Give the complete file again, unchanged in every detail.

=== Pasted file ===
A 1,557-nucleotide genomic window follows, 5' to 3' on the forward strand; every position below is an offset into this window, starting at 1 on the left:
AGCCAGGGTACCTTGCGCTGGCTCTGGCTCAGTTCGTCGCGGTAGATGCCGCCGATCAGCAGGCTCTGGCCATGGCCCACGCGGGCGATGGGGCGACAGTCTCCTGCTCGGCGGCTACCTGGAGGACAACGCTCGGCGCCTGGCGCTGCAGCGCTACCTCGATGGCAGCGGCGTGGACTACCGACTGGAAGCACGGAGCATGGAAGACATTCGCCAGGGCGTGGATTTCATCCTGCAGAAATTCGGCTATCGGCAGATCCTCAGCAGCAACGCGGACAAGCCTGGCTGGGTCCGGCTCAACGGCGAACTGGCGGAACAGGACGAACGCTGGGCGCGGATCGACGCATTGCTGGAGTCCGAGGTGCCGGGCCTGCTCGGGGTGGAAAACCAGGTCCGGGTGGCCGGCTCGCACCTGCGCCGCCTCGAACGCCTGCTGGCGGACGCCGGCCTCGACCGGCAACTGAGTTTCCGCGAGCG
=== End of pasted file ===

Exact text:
A 1,557-nucleotide genomic window follows, 5' to 3' on the forward strand; every position below is an offset into this window, starting at 1 on the left:
AGCCAGGGTACCTTGCGCTGGCTCTGGCTCAGTTCGTCGCGGTAGATGCCGCCGATCAGCAGGCTCTGGCCATGGCCCACGCGGGCGATGGGGCGACAGTCTCCTGCTCGGCGGCTACCTGGAGGACAACGCTCGGCGCCTGGCGCTGCAGCGCTACCTCGATGGCAGCGGCGTGGACTACCGACTGGAAGCACGGAGCATGGAAGACATTCGCCAGGGCGTGGATTTCATCCTGCAGAAATTCGGCTATCGGCAGATCCTCAGCAGCAACGCGGACAAGCCTGGCTGGGTCCGGCTCAACGGCGAACTGGCGGAACAGGACGAACGCTGGGCGCGGATCGACGCATTGCTGGAGTCCGAGGTGCCGGGCCTGCTCGGGGTGGAAAACCAGGTCCGGGTGGCCGGCTCGCACCTGCGCCGCCTCGAACGCCTGCTGGCGGACGCCGGCCTCGACCGGCAACTGAGTTTCCGCGAGCG